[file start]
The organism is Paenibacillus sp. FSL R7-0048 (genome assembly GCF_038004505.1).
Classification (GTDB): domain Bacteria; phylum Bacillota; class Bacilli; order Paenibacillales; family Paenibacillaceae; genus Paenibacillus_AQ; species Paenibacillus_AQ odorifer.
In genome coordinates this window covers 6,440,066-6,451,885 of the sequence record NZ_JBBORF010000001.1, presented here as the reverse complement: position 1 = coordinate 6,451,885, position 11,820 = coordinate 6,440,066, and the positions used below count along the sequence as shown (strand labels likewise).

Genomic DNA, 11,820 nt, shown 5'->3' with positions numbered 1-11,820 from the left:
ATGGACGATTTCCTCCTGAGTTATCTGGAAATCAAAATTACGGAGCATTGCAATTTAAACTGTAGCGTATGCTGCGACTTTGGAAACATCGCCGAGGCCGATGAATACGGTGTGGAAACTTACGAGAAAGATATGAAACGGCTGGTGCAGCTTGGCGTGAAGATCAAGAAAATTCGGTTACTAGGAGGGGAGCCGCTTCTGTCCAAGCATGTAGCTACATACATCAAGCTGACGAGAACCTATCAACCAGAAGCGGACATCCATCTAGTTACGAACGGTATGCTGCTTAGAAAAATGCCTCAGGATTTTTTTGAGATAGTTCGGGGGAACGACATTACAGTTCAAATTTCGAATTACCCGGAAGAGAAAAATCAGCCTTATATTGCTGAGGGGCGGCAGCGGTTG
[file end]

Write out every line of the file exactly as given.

The organism is Paenibacillus sp. FSL R7-0048 (genome assembly GCF_038004505.1).
Classification (GTDB): domain Bacteria; phylum Bacillota; class Bacilli; order Paenibacillales; family Paenibacillaceae; genus Paenibacillus_AQ; species Paenibacillus_AQ odorifer.
In genome coordinates this window covers 6,440,066-6,451,885 of the sequence record NZ_JBBORF010000001.1, presented here as the reverse complement: position 1 = coordinate 6,451,885, position 11,820 = coordinate 6,440,066, and the positions used below count along the sequence as shown (strand labels likewise).

Genomic DNA, 11,820 nt, shown 5'->3' with positions numbered 1-11,820 from the left:
ATGGACGATTTCCTCCTGAGTTATCTGGAAATCAAAATTACGGAGCATTGCAATTTAAACTGTAGCGTATGCTGCGACTTTGGAAACATCGCCGAGGCCGATGAATACGGTGTGGAAACTTACGAGAAAGATATGAAACGGCTGGTGCAGCTTGGCGTGAAGATCAAGAAAATTCGGTTACTAGGAGGGGAGCCGCTTCTGTCCAAGCATGTAGCTACATACATCAAGCTGACGAGAACCTATCAACCAGAAGCGGACATCCATCTAGTTACGAACGGTATGCTGCTTAGAAAAATGCCTCAGGATTTTTTTGAGATAGTTCGGGGGAACGACATTACAGTTCAAATTTCGAATTACCCGGAAGAGAAAAATCAGCCTTATATTGCTGAGGGGCGGCAGCGGTTG